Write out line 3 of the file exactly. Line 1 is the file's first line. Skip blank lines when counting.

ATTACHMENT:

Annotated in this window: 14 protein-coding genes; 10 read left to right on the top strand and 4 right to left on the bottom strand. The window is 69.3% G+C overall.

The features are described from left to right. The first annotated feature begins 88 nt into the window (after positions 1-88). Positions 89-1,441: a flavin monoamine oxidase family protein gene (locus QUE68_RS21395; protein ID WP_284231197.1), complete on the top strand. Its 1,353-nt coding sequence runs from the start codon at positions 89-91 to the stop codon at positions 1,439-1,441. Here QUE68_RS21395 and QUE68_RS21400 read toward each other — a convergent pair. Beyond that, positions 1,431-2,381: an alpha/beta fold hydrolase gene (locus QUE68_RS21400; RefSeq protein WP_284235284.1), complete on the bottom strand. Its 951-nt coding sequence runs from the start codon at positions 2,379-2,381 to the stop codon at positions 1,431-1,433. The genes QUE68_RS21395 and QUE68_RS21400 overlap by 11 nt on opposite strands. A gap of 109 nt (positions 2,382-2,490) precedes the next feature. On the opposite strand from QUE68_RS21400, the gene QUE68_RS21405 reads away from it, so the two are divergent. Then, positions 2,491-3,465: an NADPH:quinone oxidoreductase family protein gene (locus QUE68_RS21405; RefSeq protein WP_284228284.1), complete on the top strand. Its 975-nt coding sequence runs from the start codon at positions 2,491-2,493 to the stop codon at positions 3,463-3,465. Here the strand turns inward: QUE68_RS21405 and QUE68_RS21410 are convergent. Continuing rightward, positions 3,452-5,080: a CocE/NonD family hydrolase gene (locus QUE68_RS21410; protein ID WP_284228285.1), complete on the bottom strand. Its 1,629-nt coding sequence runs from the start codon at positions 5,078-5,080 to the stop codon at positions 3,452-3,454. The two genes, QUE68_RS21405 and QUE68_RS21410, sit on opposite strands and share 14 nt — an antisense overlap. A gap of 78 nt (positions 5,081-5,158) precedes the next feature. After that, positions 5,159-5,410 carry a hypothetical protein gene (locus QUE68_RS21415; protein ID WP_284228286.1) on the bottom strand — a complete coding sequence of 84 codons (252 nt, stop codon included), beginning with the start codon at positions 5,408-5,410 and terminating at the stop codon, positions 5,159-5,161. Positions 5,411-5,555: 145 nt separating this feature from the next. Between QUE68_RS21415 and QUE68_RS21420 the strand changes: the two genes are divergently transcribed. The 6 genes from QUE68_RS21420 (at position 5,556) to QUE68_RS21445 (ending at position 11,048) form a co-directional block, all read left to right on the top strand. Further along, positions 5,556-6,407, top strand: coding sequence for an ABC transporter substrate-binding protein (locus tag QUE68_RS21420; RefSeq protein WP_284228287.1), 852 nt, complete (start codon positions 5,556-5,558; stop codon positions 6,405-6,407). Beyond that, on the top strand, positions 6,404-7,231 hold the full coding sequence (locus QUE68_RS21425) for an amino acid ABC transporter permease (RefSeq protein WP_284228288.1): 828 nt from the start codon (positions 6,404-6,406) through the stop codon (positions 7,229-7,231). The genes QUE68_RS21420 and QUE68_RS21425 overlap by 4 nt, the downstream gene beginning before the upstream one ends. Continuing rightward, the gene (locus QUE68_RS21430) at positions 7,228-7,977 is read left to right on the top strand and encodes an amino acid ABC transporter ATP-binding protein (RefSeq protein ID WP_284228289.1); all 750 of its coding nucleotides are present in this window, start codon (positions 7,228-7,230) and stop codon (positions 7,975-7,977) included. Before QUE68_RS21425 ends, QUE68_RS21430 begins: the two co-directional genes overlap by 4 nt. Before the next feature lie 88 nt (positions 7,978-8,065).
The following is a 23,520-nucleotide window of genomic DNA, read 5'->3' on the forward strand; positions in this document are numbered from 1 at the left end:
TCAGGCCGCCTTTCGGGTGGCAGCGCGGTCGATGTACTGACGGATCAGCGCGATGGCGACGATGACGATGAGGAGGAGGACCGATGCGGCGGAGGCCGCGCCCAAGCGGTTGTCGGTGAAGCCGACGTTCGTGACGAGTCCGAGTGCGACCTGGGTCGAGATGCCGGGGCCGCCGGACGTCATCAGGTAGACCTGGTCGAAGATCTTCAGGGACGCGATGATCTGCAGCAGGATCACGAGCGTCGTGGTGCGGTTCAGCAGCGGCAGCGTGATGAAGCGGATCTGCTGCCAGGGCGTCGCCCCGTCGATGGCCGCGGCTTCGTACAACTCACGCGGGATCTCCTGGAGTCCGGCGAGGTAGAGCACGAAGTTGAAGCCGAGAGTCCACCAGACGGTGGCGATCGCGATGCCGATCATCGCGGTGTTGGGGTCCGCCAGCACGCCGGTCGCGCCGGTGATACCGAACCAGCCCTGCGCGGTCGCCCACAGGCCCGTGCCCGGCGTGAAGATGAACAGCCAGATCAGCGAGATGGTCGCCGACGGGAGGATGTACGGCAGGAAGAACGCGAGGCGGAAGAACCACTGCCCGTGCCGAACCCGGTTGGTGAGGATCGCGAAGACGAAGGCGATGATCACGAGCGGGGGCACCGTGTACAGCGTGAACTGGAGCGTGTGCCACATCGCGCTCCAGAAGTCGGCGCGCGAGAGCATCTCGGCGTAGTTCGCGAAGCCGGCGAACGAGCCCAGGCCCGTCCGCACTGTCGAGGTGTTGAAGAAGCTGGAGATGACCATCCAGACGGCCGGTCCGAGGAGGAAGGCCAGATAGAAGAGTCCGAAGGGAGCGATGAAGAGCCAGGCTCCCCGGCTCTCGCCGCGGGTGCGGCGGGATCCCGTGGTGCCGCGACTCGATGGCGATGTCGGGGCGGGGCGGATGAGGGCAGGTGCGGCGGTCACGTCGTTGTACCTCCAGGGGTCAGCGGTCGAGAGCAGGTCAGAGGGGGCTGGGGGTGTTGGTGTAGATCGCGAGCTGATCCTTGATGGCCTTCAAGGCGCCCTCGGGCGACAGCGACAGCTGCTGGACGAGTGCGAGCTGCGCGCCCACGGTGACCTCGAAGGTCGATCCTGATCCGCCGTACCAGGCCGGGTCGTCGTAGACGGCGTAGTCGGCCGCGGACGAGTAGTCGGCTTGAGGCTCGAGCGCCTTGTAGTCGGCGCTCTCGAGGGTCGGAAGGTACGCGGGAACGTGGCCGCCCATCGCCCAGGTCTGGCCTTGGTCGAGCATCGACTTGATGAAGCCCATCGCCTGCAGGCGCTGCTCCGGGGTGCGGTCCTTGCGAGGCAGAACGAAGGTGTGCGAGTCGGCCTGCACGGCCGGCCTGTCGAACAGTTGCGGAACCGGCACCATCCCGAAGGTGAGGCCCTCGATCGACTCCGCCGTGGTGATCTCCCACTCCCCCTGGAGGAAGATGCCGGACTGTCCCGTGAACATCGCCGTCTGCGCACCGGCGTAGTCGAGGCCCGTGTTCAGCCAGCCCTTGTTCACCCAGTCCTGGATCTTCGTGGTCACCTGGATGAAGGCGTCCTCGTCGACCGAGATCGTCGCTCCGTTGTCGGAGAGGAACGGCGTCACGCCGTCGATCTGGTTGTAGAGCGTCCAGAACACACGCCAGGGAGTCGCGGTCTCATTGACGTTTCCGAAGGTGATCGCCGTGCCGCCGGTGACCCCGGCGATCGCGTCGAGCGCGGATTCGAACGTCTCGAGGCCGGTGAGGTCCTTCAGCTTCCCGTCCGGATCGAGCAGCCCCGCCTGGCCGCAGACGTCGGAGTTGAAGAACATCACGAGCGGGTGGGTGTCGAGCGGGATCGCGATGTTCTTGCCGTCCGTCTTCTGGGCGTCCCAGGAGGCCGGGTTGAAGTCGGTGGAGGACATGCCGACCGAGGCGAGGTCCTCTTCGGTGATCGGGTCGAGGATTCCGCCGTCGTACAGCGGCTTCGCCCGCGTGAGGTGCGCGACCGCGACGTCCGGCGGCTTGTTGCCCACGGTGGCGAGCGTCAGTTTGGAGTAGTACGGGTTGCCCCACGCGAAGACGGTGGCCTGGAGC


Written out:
The following is a 23,520-nucleotide window of genomic DNA, read 5'->3' on the forward strand; positions in this document are numbered from 1 at the left end: